The older we get, the less powder we want to wear because it tends to settle in wrinkles and make them look more obvious and dry. Dewy skin looks younger than matte -- it reflects light better and looks brighter. Powder is best restricted to trickier areas of the face where shine is an issue, such as around and under the nose, under the lower lip, and a bit on the forehead.
"I'm very minimalist with powder in general," says makeup pro Sonia Kashuk, who has famously worked with Cindy Crawford and is the creator of her own line of makeup, brushes and related accessories for Target. (She's also trying to get us to wash our makeup brushes every day.)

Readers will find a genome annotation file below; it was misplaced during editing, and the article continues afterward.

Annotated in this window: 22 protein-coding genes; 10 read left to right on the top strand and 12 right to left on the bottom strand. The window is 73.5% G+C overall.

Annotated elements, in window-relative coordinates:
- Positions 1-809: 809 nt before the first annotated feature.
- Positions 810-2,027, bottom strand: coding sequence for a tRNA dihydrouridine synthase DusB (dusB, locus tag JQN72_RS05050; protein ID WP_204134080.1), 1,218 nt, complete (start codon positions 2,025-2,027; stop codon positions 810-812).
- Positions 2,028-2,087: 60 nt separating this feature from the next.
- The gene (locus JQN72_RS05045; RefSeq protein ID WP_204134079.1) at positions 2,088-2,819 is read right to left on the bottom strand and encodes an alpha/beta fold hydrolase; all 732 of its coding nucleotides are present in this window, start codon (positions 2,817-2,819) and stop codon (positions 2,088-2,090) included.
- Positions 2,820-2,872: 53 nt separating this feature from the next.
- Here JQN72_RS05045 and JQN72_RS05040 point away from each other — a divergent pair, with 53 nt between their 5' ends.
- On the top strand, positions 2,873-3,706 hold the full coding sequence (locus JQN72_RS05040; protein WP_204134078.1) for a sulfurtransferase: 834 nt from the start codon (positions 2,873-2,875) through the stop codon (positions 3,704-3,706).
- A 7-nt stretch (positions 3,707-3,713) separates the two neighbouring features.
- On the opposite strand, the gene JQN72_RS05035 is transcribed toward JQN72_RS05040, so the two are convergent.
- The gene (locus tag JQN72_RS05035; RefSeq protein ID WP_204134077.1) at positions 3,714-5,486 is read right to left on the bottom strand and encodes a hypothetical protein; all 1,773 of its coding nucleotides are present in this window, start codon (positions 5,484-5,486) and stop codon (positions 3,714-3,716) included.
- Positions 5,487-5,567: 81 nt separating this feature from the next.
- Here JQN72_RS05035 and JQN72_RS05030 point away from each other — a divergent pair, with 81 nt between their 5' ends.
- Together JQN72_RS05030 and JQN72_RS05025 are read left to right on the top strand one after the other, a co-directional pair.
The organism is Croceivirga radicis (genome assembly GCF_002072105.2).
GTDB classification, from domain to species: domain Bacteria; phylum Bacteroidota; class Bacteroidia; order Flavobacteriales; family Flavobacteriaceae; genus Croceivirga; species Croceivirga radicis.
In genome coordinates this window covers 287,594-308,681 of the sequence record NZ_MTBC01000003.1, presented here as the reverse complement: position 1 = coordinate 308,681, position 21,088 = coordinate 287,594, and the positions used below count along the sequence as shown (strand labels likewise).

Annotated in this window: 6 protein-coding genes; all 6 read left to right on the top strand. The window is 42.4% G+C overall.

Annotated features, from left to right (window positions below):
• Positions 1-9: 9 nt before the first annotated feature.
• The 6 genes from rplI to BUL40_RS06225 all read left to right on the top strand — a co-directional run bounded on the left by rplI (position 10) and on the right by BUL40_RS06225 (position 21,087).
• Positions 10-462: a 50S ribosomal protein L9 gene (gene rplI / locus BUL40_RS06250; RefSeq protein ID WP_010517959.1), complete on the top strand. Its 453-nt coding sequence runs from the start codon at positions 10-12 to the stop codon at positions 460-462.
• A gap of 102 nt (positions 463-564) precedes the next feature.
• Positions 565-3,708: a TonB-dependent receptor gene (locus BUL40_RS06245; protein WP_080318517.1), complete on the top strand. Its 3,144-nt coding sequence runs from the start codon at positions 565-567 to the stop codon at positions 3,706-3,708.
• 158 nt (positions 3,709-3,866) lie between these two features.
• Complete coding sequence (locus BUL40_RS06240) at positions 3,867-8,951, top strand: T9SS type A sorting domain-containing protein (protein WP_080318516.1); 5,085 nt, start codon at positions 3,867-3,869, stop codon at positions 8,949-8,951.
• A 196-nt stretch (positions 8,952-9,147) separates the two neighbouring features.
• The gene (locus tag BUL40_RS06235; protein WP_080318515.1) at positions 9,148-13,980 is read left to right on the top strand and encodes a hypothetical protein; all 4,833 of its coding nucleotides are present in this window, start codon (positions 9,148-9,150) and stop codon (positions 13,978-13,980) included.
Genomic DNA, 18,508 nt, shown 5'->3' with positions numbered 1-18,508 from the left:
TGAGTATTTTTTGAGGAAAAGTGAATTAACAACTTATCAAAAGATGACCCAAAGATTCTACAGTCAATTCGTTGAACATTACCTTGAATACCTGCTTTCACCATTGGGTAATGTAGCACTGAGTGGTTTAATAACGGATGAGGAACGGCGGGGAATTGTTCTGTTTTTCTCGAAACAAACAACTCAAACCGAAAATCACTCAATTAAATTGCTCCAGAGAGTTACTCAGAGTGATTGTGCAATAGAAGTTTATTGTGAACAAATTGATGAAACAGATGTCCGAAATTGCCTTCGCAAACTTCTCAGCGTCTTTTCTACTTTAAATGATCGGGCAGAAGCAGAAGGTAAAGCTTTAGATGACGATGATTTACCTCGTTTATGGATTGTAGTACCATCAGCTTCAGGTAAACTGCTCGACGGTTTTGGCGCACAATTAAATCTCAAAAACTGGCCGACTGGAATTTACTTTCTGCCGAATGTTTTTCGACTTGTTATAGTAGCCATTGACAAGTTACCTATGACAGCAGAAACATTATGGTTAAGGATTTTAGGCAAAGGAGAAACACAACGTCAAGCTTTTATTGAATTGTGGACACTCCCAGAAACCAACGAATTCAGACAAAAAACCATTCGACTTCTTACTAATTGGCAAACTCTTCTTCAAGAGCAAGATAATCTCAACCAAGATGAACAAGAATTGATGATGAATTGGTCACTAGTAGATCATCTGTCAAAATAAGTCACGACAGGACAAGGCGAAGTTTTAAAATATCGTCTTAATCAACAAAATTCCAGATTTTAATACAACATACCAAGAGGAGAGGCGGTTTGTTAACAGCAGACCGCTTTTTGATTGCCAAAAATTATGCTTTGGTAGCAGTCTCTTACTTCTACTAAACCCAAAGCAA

It's hard to be judicious with powder if you're using a big, fluffy powder brush, however. Rather than use a large brush, Sonia uses a small, multi-purpose brush similar to the pink one in the photo above (the dark-bristle brush next to it is a blush brush size). With a small powder brush, "you can spot-powder where you want it, leave highlights where you want them -- it's a very controlled application," she explains.
For years, since it first launched, my favourite brush for a controlled application of powder on others is the Clinique Eye Shader Brush. It sweeps nicely around nooks and cranies, and of course all over the lids (and under eyes, too, on young faces).
What size is your powder brush of choice? Could you downsize?